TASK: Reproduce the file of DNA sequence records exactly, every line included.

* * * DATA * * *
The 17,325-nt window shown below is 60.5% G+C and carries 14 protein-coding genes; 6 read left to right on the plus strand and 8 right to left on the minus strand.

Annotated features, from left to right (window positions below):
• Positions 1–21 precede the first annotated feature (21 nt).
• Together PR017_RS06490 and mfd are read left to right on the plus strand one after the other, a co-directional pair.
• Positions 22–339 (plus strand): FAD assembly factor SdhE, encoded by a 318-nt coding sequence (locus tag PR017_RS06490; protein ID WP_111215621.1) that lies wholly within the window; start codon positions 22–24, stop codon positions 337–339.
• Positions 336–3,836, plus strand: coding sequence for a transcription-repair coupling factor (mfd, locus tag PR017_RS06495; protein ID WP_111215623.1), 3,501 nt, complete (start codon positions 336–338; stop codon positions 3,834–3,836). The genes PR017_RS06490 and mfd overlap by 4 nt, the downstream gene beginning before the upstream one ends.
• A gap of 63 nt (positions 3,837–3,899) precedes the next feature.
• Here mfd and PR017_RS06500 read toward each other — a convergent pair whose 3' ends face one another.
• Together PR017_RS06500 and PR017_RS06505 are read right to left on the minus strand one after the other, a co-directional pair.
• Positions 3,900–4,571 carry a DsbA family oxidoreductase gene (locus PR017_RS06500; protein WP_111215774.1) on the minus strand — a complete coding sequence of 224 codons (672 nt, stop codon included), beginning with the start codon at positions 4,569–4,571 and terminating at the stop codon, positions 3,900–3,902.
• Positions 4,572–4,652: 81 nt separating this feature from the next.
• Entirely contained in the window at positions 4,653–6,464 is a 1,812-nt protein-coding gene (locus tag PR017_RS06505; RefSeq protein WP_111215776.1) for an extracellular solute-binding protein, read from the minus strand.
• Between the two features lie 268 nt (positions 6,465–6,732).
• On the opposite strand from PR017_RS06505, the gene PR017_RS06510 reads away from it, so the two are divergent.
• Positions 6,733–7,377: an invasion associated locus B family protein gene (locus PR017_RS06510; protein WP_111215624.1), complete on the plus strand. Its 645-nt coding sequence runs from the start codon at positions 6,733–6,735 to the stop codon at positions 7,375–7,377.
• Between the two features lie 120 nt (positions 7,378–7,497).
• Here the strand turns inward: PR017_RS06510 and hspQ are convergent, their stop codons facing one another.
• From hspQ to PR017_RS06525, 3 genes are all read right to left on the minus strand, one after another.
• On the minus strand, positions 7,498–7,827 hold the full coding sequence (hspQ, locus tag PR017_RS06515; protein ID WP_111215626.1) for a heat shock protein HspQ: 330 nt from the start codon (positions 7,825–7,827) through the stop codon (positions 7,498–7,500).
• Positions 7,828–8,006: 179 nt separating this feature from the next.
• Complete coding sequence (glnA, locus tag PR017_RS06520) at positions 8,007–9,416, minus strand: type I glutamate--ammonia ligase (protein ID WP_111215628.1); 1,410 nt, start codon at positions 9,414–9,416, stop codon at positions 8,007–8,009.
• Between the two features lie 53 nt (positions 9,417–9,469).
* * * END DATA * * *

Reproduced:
The 17,325-nt window shown below is 60.5% G+C and carries 14 protein-coding genes; 6 read left to right on the plus strand and 8 right to left on the minus strand.

Annotated features, from left to right (window positions below):
• Positions 1–21 precede the first annotated feature (21 nt).
• Together PR017_RS06490 and mfd are read left to right on the plus strand one after the other, a co-directional pair.
• Positions 22–339 (plus strand): FAD assembly factor SdhE, encoded by a 318-nt coding sequence (locus tag PR017_RS06490; protein ID WP_111215621.1) that lies wholly within the window; start codon positions 22–24, stop codon positions 337–339.
• Positions 336–3,836, plus strand: coding sequence for a transcription-repair coupling factor (mfd, locus tag PR017_RS06495; protein ID WP_111215623.1), 3,501 nt, complete (start codon positions 336–338; stop codon positions 3,834–3,836). The genes PR017_RS06490 and mfd overlap by 4 nt, the downstream gene beginning before the upstream one ends.
• A gap of 63 nt (positions 3,837–3,899) precedes the next feature.
• Here mfd and PR017_RS06500 read toward each other — a convergent pair whose 3' ends face one another.
• Together PR017_RS06500 and PR017_RS06505 are read right to left on the minus strand one after the other, a co-directional pair.
• Positions 3,900–4,571 carry a DsbA family oxidoreductase gene (locus PR017_RS06500; protein WP_111215774.1) on the minus strand — a complete coding sequence of 224 codons (672 nt, stop codon included), beginning with the start codon at positions 4,569–4,571 and terminating at the stop codon, positions 3,900–3,902.
• Positions 4,572–4,652: 81 nt separating this feature from the next.
• Entirely contained in the window at positions 4,653–6,464 is a 1,812-nt protein-coding gene (locus tag PR017_RS06505; RefSeq protein WP_111215776.1) for an extracellular solute-binding protein, read from the minus strand.
• Between the two features lie 268 nt (positions 6,465–6,732).
• On the opposite strand from PR017_RS06505, the gene PR017_RS06510 reads away from it, so the two are divergent.
• Positions 6,733–7,377: an invasion associated locus B family protein gene (locus PR017_RS06510; protein WP_111215624.1), complete on the plus strand. Its 645-nt coding sequence runs from the start codon at positions 6,733–6,735 to the stop codon at positions 7,375–7,377.
• Between the two features lie 120 nt (positions 7,378–7,497).
• Here the strand turns inward: PR017_RS06510 and hspQ are convergent, their stop codons facing one another.
• From hspQ to PR017_RS06525, 3 genes are all read right to left on the minus strand, one after another.
• On the minus strand, positions 7,498–7,827 hold the full coding sequence (hspQ, locus tag PR017_RS06515; protein ID WP_111215626.1) for a heat shock protein HspQ: 330 nt from the start codon (positions 7,825–7,827) through the stop codon (positions 7,498–7,500).
• Positions 7,828–8,006: 179 nt separating this feature from the next.
• Complete coding sequence (glnA, locus tag PR017_RS06520) at positions 8,007–9,416, minus strand: type I glutamate--ammonia ligase (protein ID WP_111215628.1); 1,410 nt, start codon at positions 9,414–9,416, stop codon at positions 8,007–8,009.
• Between the two features lie 53 nt (positions 9,417–9,469).